Pagan Portals Odin – an excerpt

Mar 2nd, 2018 | By | Category: Book News, Books, Books for Heathens

Pagan Portals Odin, by Morgan Daimler, comes out this month. Here’s an excerpt from the introduction.

“One of the most well-known and popular Norse Gods is without a doubt Odin. Honored by people across a wide array of different Pagan and Heathen traditions, called by many names, if you ask most people to think of a deity from the Norse pantheon Odin is the one they would likely mention (although Thor is probably a close second). A god who is well known yet still mysterious, who inspires both love and fear in those who acknowledge him, Odin’s name still resonates with many people today.

Unlike some Germanic deities Odin is not an obscure God for whom we have only hints or a handful of references. In fact the opposite is true, Odin is found in so much material under so many different names that it can become difficult to keep it all straight and hard to ever feel as if you understand him, no matter how well studied you are. For people new to Heathenry, Asatru, or Norse paganism in general, getting to know Odin represents a real challenge and more so because not every source out there is trustworthy. This book then, as part of the Pagan Portals series, is meant to be a basic introductory text for those interested in Odin. This does not represent an end in anyone’s journey to get to know this enigmatic deity, but rather a beginning and hopefully a useful reference.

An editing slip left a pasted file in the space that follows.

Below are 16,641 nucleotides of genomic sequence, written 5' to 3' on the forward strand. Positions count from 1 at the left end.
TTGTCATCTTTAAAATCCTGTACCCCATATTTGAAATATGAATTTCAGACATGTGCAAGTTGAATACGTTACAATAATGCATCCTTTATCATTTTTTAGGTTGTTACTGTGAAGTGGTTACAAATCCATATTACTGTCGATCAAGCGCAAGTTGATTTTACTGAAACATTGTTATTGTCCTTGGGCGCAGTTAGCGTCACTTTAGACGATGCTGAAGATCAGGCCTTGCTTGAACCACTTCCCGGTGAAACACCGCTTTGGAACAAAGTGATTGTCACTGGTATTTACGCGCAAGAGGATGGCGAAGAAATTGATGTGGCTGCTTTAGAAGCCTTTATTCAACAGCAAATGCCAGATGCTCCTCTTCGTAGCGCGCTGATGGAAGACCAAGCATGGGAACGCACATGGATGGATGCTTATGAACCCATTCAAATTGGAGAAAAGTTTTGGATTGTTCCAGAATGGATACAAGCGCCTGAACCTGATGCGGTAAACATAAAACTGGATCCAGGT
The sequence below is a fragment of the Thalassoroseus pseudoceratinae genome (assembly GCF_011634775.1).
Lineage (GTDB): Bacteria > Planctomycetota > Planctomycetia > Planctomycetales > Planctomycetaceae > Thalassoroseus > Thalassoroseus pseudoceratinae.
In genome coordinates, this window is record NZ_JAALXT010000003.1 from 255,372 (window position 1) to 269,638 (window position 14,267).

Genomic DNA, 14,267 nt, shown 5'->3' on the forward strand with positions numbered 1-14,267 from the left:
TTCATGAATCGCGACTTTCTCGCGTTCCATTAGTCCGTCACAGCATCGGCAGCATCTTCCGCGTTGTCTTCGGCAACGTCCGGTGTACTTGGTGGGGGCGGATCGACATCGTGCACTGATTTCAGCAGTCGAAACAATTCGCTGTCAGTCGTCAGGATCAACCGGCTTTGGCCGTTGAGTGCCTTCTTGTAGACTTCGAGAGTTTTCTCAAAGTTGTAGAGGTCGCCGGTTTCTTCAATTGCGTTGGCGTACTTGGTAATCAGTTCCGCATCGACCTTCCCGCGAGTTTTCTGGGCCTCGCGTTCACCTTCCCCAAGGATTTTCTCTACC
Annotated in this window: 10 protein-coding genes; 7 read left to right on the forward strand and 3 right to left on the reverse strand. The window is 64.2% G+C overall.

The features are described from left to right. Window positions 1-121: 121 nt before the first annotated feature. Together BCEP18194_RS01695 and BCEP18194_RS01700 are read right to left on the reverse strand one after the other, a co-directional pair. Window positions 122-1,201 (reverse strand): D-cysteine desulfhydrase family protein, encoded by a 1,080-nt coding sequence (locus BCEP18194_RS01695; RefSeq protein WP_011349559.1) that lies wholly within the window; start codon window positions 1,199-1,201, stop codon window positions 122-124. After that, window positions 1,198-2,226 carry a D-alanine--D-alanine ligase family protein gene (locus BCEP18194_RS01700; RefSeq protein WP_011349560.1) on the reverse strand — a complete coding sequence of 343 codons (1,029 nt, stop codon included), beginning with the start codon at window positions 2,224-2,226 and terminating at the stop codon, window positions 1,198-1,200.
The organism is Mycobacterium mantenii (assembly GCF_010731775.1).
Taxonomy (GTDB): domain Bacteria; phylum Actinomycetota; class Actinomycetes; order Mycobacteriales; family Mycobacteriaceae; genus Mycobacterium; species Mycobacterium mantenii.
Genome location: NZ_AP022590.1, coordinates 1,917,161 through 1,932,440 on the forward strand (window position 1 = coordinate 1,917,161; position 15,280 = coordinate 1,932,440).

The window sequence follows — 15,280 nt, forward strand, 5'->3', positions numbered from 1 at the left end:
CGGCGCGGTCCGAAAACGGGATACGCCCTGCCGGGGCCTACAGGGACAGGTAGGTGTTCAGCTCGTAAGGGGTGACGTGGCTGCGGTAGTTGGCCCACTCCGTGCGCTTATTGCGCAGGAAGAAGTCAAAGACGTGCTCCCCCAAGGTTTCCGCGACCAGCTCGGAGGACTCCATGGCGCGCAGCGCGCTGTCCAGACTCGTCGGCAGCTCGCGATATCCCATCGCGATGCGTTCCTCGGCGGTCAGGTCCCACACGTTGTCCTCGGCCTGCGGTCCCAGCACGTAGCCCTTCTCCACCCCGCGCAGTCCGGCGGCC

Odin’s name as we know it and as I am using it here is the Anglicized form of the Norse Oðinn which is ultimately derived from the proto-Germanic Woðanaz, itself from the proto-Indo-European root word wodeno meaning ‘inspired, raging, or mad’ (Harper, 2016). There are several related words in languages found in cultures who honored Odin, including the Norse óðr which means both ‘voice’ or ‘poetry’ and ‘frenzy’ and the Anglo-Saxon wod meaning ‘fury’ (Gundarsson, 2006). The root of wod has different connotations within the word we usually translate in English as fury, and these range from poetic inspiration to madness, however, even the concept of madness must be understood within context not as lunacy but as a king of divine ecstasy or possession (Kershaw, 2000). Looking at these root meanings for Odin’s name can give us our first hints of his character, and indeed he is a God who inspires both creativity in poets and battle frenzy in warriors.”

Buy the book – Amazon US Amazon UK Barnes & Noble Hive Indiebound

Tags: , , , ,

Leave a Comment